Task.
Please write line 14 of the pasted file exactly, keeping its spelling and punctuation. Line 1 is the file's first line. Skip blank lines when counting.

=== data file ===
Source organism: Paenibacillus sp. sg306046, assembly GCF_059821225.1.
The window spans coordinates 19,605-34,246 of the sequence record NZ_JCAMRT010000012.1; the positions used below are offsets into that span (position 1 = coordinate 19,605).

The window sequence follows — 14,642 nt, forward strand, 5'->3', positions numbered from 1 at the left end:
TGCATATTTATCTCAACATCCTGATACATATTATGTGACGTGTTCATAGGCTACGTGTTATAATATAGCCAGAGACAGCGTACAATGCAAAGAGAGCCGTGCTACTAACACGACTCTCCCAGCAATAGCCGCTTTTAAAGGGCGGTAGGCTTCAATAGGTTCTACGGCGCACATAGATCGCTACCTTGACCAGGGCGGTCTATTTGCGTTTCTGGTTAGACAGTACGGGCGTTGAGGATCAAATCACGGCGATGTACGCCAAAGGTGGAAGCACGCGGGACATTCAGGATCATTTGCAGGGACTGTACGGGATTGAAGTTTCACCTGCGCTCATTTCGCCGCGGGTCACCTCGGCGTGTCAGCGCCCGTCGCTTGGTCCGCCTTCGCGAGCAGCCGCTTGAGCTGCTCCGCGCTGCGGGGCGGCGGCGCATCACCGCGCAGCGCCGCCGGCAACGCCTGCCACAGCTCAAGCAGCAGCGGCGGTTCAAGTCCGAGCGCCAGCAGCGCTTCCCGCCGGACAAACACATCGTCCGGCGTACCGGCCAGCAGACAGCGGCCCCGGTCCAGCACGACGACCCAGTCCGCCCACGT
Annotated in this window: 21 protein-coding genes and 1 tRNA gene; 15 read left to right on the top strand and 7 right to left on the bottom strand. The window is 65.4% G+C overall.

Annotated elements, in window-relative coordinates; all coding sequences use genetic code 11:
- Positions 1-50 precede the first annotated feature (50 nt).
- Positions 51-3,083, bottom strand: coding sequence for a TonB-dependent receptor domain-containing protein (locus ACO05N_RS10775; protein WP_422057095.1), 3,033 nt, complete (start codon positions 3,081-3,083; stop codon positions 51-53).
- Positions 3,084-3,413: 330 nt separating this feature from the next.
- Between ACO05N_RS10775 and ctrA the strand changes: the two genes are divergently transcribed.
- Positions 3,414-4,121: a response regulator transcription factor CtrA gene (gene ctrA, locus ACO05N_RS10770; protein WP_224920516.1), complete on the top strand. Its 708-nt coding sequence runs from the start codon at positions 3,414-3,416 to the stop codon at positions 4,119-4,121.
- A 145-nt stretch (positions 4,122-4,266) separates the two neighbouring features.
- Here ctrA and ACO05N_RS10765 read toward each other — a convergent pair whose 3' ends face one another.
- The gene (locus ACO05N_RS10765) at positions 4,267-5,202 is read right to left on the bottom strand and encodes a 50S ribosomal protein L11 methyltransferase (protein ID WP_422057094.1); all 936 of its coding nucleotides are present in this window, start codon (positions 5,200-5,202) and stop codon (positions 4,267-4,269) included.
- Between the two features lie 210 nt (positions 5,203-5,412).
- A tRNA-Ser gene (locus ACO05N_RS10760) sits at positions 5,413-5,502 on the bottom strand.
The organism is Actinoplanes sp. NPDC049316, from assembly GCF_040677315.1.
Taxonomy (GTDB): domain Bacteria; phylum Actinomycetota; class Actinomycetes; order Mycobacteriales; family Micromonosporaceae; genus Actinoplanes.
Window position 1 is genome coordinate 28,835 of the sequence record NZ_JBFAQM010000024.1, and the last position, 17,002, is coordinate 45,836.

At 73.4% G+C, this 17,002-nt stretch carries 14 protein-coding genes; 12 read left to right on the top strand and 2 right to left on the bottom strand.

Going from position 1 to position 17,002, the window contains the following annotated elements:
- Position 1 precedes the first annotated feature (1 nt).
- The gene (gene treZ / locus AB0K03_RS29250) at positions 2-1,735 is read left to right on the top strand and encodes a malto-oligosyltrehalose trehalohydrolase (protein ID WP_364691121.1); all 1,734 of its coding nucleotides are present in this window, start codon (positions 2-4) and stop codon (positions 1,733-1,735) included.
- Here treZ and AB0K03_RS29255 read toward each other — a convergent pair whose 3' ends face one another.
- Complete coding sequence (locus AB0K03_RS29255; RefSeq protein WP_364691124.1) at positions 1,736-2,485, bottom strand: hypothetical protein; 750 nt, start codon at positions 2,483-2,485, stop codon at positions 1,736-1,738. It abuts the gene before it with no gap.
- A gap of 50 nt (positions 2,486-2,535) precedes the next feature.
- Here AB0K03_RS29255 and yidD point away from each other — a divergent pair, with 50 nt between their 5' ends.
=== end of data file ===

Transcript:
- The gene (locus ACO05N_RS10765) at positions 4,267-5,202 is read right to left on the bottom strand and encodes a 50S ribosomal protein L11 methyltransferase (protein ID WP_422057094.1); all 936 of its coding nucleotides are present in this window, start codon (positions 5,200-5,202) and stop codon (positions 4,267-4,269) included.